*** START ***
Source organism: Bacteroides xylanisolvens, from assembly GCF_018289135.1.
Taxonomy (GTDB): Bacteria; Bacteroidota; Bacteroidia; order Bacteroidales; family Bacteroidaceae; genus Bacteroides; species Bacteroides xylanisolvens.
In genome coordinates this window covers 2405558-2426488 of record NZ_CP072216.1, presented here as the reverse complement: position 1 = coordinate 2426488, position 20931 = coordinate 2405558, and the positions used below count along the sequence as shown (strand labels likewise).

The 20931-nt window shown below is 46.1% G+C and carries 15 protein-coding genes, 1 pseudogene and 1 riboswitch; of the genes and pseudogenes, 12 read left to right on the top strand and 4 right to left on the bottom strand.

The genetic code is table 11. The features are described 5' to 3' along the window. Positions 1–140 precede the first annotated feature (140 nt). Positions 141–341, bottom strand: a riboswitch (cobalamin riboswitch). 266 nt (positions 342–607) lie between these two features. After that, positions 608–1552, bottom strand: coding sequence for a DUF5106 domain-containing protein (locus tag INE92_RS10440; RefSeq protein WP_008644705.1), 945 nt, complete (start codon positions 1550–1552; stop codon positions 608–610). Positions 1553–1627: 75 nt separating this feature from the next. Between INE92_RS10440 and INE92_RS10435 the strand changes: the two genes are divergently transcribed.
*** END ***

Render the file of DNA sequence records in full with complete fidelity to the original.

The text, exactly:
Source organism: Bacteroides xylanisolvens, from assembly GCF_018289135.1.
Taxonomy (GTDB): Bacteria; Bacteroidota; Bacteroidia; order Bacteroidales; family Bacteroidaceae; genus Bacteroides; species Bacteroides xylanisolvens.
In genome coordinates this window covers 2405558-2426488 of record NZ_CP072216.1, presented here as the reverse complement: position 1 = coordinate 2426488, position 20931 = coordinate 2405558, and the positions used below count along the sequence as shown (strand labels likewise).

The 20931-nt window shown below is 46.1% G+C and carries 15 protein-coding genes, 1 pseudogene and 1 riboswitch; of the genes and pseudogenes, 12 read left to right on the top strand and 4 right to left on the bottom strand.

The genetic code is table 11. The features are described 5' to 3' along the window. Positions 1–140 precede the first annotated feature (140 nt). Positions 141–341, bottom strand: a riboswitch (cobalamin riboswitch). 266 nt (positions 342–607) lie between these two features. After that, positions 608–1552, bottom strand: coding sequence for a DUF5106 domain-containing protein (locus tag INE92_RS10440; RefSeq protein WP_008644705.1), 945 nt, complete (start codon positions 1550–1552; stop codon positions 608–610). Positions 1553–1627: 75 nt separating this feature from the next. Between INE92_RS10440 and INE92_RS10435 the strand changes: the two genes are divergently transcribed.